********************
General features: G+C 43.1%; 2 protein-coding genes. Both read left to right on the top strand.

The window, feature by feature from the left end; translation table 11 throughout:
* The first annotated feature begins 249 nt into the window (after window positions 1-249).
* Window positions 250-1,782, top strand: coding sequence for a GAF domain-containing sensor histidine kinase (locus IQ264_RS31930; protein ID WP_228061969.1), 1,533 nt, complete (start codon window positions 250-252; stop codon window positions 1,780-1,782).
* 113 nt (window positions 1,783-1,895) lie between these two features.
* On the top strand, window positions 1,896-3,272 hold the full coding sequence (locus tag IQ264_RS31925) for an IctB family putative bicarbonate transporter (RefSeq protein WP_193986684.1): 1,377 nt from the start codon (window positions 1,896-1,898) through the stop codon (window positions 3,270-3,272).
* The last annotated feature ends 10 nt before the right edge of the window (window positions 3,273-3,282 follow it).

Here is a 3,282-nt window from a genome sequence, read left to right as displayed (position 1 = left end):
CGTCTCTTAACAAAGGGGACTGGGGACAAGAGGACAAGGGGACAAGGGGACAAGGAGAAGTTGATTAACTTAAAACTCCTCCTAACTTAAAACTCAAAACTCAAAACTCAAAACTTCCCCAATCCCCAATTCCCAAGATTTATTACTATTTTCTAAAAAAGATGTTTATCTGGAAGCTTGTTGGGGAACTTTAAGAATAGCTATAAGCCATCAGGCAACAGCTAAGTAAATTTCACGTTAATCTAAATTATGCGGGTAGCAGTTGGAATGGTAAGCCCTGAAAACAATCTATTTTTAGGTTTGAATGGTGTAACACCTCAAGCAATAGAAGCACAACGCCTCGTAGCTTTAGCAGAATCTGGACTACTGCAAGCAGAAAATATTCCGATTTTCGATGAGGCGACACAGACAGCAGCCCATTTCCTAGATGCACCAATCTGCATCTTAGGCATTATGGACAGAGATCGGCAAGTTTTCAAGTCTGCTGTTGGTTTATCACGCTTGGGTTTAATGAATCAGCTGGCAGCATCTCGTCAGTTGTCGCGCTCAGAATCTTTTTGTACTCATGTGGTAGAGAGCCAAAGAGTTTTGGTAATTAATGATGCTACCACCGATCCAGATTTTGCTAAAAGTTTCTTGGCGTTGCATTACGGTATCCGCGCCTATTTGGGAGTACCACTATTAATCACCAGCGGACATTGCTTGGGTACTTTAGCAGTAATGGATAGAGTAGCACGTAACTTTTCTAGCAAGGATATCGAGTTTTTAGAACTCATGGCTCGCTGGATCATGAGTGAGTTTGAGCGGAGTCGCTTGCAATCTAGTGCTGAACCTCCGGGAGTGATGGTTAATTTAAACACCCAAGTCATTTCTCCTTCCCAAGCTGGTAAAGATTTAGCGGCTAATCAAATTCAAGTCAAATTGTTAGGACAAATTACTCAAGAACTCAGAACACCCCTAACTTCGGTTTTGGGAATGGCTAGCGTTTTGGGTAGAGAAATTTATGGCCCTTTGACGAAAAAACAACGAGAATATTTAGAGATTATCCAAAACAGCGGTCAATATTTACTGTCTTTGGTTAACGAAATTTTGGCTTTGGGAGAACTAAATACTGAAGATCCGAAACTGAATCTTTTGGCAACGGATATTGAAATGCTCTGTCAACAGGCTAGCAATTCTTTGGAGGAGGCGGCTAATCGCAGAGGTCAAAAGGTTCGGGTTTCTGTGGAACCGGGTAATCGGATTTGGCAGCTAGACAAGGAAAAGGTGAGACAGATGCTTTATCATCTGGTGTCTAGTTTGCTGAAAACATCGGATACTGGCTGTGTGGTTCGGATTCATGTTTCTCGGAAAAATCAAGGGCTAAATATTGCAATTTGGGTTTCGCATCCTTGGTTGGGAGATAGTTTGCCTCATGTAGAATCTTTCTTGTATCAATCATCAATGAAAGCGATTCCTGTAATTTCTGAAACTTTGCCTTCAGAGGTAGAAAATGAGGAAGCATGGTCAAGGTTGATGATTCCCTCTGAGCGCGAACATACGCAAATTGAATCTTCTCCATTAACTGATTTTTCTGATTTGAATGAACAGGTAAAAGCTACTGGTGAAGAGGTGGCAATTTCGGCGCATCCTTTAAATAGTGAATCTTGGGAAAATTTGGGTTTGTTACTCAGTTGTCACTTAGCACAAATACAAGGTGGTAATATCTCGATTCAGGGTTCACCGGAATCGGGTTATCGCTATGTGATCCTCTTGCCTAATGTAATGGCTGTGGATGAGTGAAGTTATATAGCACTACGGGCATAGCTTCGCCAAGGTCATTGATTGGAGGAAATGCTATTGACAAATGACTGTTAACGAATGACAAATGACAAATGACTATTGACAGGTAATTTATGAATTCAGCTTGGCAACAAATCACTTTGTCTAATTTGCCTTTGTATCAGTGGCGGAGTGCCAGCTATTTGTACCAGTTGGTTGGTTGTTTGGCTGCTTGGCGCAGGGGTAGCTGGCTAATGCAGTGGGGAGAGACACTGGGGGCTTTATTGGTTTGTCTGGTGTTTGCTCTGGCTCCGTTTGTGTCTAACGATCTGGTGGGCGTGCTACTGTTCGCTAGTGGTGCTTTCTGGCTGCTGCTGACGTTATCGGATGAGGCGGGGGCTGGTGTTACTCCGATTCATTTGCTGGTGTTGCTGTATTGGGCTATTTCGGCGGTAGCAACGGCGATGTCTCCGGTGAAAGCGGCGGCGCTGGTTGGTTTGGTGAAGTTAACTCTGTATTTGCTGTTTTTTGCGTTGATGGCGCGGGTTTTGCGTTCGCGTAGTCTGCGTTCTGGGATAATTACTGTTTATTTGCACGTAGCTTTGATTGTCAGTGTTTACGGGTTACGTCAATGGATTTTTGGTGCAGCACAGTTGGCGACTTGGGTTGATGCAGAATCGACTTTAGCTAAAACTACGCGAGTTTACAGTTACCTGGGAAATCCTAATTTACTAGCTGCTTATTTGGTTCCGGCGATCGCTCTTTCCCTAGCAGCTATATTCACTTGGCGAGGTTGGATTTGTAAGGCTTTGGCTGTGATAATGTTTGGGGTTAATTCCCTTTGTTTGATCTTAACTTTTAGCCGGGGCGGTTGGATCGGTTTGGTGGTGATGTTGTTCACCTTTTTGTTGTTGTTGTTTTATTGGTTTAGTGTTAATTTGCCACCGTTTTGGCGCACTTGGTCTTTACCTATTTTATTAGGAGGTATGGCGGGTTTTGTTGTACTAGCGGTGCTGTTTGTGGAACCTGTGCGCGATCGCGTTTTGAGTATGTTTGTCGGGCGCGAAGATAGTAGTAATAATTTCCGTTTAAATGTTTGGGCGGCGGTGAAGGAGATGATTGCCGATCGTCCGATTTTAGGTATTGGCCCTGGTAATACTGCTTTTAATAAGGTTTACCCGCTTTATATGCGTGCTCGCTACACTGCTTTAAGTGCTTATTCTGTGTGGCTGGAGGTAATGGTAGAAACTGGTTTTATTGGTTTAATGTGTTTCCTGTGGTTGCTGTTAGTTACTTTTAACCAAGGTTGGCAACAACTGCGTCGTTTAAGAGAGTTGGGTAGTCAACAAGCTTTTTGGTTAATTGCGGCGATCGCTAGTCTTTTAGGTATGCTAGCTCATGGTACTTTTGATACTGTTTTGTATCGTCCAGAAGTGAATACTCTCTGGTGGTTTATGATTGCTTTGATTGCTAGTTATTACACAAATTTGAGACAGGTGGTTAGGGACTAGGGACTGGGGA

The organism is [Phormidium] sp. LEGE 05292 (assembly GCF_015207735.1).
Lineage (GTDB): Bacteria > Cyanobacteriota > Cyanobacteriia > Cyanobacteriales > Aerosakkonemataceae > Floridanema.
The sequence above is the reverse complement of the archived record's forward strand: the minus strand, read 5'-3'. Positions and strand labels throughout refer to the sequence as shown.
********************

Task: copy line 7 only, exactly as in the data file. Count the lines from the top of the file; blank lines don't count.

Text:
* The last annotated feature ends 10 nt before the right edge of the window (window positions 3,273-3,282 follow it).